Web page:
Mathematicians can be arrogant and annoying, and wrong. But mathematics education without the deep and continued involvement of good and serious mathematicians is pure insanity.
Yesterday, I received an email from Stacey, a teacher and good friend and former student. Stacey was asking for my opinion of “order of operations”, having been encouraged to contact me by Dave, also a teacher and good friend and former student. Apparently, Dave had suggested that I had “strong opinions” on the matter. I dashed off a response which, in slightly tidied and toned form, follows.
1) The general principle is that if mathematicians don’t worry about something then there is good reason to doubt that students or teachers should. It’s not an axiom, but it’s a very good principle.
a) No mathematician would ever, ever write that.
b) I don’t know what the Hell the expression means. Honestly.
c) If I don’t know what it means, why should I expect anybody else to know?
The fact that schools don’t instruct this first and foremost, that demonstrates that BODMAS or whatever has almost nothing to do with learning or understanding. It is overwhelmingly a meaningless ritual to see which students best follow mindless rules and instruction. It is not in any sense mathematics. In fact, I think this all suggests a very worthwhile and catchy reform: don’t teach BODMAS, teach USBB.
[Note: the original acronym, which is to be preferred, was USFB]
4) It is a little more complicated than that, because mathematicians also write arguably ambiguous expressions, such ab + c and ab2 and a/bc. BUT, the concatenation/proximity and fractioning is much, much less ambiguous in practice. (a/bc is not great, and I would always look to write that with a horizontal fraction line or as a/(bc).)
5) Extending that, brackets can also be overdone, if people jump to overinterpret every real or imagined ambiguousness. The notation sin(x), for example, is truly idiotic; in this case there is no ambiguity that requires clarification, and so the brackets do nothing but make the mathematics ugly and more difficult to read.
6) The issue is also more complicated because mathematicians seldom if ever use the signs ÷ or x. That’s partially because they’re dealing with algebra rather than arithmetic, and partially because “division” is eventually not its own thing, having been replaced by making the fraction directly, by dealing directly with the result of the division rather than the division.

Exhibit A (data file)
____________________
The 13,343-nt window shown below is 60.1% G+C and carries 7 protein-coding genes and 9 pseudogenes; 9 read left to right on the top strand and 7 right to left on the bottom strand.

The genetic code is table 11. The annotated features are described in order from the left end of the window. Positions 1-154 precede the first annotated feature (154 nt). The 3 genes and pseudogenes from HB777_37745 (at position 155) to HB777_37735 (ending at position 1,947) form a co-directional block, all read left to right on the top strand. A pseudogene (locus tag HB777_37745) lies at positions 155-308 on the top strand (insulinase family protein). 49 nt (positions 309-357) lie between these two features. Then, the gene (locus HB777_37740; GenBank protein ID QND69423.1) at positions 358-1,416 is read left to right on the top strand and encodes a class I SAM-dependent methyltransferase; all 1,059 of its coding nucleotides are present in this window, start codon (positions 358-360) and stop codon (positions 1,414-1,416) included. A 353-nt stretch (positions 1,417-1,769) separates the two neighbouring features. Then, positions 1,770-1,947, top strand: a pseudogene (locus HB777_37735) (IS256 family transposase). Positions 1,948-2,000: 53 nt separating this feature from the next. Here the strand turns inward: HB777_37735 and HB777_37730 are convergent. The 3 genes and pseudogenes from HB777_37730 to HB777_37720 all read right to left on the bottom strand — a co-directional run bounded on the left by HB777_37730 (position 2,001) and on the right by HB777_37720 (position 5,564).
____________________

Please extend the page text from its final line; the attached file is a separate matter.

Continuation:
So, this is a case where it is perfectly reasonable for schools to worry about something that mathematicians don’t. Arithmetic obviously requires a multiplication sign. And, primary students must learn what division means well before fractions, so of course it makes sense to have a sign for division. I doubt, however, that one needs a division sign in secondary school.
7) So, it’s not that the order of operations issues don’t exist. But they don’t exist nearly as much as way too many prissy teachers imagine. It’s not enough of a thing to be a tested thing.
Australian is going to the polls today, with that smirking, right wing clown attempting to be elected Prime Minister. And of course we’ll all be cheering for him to beat Scott Morrison.
The fact that the ignorant, science denying, happy clapping, coal-hugging thug pictured above even has a shot at winning indicates the appalling low level of political discourse. We shouldn’t be surprised, of course, but for some reason we are.
Back in 2014, the Maths Masters wrote a column on then Prime Minster Tony Abbott’s climate denialism, entitled How to be Liberal with the Truth. Our editor rejected the column as a “diatribe”, which was fair enough, and we took the rejection in our stride. Nonetheless, our editor passed the diatribe to the Age‘s op-ed desk which published the column as Tony Abbott is a liar: It’s a mathematical truth. Our diatribe was a hit.